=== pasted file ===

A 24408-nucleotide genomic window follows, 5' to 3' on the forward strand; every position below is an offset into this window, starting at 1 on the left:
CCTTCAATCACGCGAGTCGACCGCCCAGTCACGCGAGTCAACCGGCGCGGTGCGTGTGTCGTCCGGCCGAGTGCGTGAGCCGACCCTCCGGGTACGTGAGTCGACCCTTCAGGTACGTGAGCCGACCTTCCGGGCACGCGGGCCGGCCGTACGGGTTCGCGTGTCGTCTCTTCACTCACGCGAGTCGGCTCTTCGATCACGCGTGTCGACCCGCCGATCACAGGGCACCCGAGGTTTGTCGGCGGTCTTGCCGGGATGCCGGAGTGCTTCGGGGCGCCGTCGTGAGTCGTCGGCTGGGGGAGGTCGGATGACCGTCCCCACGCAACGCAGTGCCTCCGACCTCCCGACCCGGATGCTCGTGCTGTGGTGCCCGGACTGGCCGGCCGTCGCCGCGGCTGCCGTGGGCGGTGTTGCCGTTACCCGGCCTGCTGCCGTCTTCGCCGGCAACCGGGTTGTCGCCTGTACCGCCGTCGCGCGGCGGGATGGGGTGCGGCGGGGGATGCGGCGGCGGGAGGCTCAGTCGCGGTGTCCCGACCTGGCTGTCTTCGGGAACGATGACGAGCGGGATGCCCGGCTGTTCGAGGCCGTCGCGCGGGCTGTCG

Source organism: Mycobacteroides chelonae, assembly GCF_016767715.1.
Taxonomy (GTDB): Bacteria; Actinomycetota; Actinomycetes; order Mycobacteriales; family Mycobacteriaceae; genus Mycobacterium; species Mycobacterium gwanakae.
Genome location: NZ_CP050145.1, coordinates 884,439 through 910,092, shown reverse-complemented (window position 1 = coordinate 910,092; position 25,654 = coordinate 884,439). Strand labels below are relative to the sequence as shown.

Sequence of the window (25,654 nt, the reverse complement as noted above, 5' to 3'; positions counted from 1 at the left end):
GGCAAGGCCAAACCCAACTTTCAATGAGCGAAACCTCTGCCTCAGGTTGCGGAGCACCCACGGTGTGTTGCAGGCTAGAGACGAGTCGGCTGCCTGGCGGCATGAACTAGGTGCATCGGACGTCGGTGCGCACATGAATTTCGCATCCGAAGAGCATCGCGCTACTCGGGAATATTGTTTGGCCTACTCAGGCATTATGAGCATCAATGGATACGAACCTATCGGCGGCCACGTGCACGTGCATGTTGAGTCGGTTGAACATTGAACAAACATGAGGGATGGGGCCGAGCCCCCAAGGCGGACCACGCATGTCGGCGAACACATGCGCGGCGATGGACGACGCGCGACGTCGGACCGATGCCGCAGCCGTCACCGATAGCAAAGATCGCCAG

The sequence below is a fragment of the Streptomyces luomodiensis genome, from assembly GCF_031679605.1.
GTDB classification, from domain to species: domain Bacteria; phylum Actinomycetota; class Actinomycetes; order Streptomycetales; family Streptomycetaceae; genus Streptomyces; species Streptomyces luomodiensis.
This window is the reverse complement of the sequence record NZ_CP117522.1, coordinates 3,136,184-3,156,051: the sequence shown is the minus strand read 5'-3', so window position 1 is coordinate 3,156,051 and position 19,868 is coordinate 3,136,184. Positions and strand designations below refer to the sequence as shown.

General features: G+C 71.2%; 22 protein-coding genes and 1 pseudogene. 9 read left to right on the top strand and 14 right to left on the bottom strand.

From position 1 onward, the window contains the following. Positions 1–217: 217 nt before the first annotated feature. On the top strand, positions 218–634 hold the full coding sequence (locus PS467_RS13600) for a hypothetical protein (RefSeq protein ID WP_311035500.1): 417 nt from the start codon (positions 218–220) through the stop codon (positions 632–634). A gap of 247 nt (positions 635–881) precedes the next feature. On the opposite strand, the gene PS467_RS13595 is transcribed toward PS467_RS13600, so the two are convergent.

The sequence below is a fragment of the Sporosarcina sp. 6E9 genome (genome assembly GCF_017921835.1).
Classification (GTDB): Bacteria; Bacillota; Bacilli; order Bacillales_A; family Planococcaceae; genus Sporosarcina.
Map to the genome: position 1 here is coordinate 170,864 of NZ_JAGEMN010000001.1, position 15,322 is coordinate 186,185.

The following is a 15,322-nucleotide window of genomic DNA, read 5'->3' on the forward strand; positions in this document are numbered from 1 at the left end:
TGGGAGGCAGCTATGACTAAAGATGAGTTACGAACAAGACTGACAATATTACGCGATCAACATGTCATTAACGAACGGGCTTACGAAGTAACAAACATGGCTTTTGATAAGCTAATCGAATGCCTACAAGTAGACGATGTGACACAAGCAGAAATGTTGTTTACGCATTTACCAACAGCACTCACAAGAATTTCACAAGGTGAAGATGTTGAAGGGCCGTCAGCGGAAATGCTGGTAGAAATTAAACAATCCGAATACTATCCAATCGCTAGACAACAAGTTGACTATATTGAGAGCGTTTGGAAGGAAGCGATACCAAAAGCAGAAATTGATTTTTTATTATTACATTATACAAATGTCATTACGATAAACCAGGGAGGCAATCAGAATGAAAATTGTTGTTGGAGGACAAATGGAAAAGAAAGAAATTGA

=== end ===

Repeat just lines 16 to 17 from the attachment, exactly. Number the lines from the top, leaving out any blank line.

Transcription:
The following is a 15,322-nucleotide window of genomic DNA, read 5'->3' on the forward strand; positions in this document are numbered from 1 at the left end:
TGGGAGGCAGCTATGACTAAAGATGAGTTACGAACAAGACTGACAATATTACGCGATCAACATGTCATTAACGAACGGGCTTACGAAGTAACAAACATGGCTTTTGATAAGCTAATCGAATGCCTACAAGTAGACGATGTGACACAAGCAGAAATGTTGTTTACGCATTTACCAACAGCACTCACAAGAATTTCACAAGGTGAAGATGTTGAAGGGCCGTCAGCGGAAATGCTGGTAGAAATTAAACAATCCGAATACTATCCAATCGCTAGACAACAAGTTGACTATATTGAGAGCGTTTGGAAGGAAGCGATACCAAAAGCAGAAATTGATTTTTTATTATTACATTATACAAATGTCATTACGATAAACCAGGGAGGCAATCAGAATGAAAATTGTTGTTGGAGGACAAATGGAAAAGAAAGAAATTGA